The Skokomish Tribe’s new community center could be considered one of the most energy efficient buildings in the region and one of the largest tribally owned solar energy systems on the West Coast.
With 438 solar panels on the roof of the new 22,000-square-foot building, the panels will produce about 129,000 kilowatts of energy a year – enough energy to power 11 single family homes, said Dave Nichols, the tribe’s construction project manager.
“In a way, the tribe will be a utility producer since it’s producing more than 100,000 kilowatts of energy,” Nichols said. “Electricity for the building will be provided by the electrical utility but power generated by the solar panels will be sent back to the grid. Any excess power produced will be purchased back from the utility company.”
The building is expected to achieve net-zero energy consumption, generating as much power as it uses, he said.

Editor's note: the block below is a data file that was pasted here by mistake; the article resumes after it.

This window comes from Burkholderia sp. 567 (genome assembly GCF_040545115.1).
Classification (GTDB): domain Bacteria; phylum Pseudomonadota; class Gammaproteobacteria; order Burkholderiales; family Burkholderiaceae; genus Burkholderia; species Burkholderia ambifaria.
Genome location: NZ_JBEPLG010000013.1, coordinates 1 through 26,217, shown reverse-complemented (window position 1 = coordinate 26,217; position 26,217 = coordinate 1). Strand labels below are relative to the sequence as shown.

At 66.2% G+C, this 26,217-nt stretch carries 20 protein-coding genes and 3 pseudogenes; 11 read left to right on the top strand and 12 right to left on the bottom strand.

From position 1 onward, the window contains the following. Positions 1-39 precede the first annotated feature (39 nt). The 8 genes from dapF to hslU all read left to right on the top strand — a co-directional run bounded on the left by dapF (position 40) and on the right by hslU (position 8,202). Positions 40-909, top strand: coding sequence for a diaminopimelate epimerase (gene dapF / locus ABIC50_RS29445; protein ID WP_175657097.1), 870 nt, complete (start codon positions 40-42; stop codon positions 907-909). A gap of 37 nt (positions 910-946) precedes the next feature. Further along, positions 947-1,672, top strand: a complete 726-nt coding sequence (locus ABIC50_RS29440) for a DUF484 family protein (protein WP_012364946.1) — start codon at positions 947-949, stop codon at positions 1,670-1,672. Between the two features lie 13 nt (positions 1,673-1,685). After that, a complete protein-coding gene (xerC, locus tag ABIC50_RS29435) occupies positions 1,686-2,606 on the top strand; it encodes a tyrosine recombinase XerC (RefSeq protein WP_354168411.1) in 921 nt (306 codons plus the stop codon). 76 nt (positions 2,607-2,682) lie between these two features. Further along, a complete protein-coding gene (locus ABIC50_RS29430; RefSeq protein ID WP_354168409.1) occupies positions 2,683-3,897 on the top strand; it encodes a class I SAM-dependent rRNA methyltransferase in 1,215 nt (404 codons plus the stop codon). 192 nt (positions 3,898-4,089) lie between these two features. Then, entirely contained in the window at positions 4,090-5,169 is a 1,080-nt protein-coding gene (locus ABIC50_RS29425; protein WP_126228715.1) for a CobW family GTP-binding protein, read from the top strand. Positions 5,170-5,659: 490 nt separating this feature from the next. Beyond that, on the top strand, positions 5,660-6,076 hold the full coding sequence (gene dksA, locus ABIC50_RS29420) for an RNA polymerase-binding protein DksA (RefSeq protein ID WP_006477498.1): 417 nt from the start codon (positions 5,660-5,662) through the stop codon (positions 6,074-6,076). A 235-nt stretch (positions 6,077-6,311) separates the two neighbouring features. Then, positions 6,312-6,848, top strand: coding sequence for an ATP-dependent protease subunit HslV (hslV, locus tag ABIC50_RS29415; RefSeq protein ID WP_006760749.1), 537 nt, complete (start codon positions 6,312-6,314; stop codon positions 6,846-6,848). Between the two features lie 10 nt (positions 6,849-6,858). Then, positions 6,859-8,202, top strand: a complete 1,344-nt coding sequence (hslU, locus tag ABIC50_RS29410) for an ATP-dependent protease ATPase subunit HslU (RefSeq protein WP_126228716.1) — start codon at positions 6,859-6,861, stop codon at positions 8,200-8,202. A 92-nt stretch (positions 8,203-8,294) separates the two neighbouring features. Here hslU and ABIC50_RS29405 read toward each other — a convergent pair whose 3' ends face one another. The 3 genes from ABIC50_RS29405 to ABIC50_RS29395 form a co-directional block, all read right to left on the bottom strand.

Despite the Northwest’s notorious gray winters, ultra violet rays from the sun constantly bombard the Earth. The panels will produce power regardless of the amount of sunlight, although at a lower rate than during the summer.
LED lighting will be used to provide more energy cost savings, plus the building is constructed with pre-manufactured foam-filled panels that provide highly efficient insulation, Nichols said. He added that the large building heats up surprisingly quickly and retains the heat, considering the 50-foot-tall ceiling in the gym.
Other facility amenities include a commercial kitchen, a computer lab, a workout room, a community arts studio and an elders lounge. The building is adorned with cedar planks that frame doorways and windows. More than a dozen cedar logs up to 24 inches in diameter greet visitors in three entryways and 34 cedar logs inside the building provide support for the exposed roof trusses.
The building will be the main gathering space for the community and is part of an overall master plan to develop a tribal center. It is also designed to be an emergency evacuation center during a major disaster, Nichols said. The backup generator can operate for at least seven days at full power. The building is above flood elevation as well.